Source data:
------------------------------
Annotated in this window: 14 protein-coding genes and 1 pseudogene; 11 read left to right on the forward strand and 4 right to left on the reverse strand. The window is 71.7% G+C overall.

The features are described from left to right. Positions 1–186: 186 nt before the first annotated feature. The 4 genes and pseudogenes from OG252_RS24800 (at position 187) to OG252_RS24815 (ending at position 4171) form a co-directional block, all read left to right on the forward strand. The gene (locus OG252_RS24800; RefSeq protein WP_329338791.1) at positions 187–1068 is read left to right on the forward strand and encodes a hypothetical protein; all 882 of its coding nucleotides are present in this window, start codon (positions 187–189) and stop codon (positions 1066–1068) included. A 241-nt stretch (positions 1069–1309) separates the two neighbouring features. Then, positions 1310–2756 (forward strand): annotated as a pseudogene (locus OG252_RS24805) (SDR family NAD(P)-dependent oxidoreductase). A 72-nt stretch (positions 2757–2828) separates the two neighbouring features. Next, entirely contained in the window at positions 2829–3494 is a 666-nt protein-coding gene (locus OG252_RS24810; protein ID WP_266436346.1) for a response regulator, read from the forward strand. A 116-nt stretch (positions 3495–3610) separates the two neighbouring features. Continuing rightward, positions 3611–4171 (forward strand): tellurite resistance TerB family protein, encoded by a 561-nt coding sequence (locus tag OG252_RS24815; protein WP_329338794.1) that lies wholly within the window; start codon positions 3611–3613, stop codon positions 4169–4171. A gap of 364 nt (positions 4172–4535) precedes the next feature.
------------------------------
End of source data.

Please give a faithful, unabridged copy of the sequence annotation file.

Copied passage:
Annotated in this window: 14 protein-coding genes and 1 pseudogene; 11 read left to right on the forward strand and 4 right to left on the reverse strand. The window is 71.7% G+C overall.

The features are described from left to right. Positions 1–186: 186 nt before the first annotated feature. The 4 genes and pseudogenes from OG252_RS24800 (at position 187) to OG252_RS24815 (ending at position 4171) form a co-directional block, all read left to right on the forward strand. The gene (locus OG252_RS24800; RefSeq protein WP_329338791.1) at positions 187–1068 is read left to right on the forward strand and encodes a hypothetical protein; all 882 of its coding nucleotides are present in this window, start codon (positions 187–189) and stop codon (positions 1066–1068) included. A 241-nt stretch (positions 1069–1309) separates the two neighbouring features. Then, positions 1310–2756 (forward strand): annotated as a pseudogene (locus OG252_RS24805) (SDR family NAD(P)-dependent oxidoreductase). A 72-nt stretch (positions 2757–2828) separates the two neighbouring features. Next, entirely contained in the window at positions 2829–3494 is a 666-nt protein-coding gene (locus OG252_RS24810; protein ID WP_266436346.1) for a response regulator, read from the forward strand. A 116-nt stretch (positions 3495–3610) separates the two neighbouring features. Continuing rightward, positions 3611–4171 (forward strand): tellurite resistance TerB family protein, encoded by a 561-nt coding sequence (locus tag OG252_RS24815; protein WP_329338794.1) that lies wholly within the window; start codon positions 3611–3613, stop codon positions 4169–4171. A gap of 364 nt (positions 4172–4535) precedes the next feature.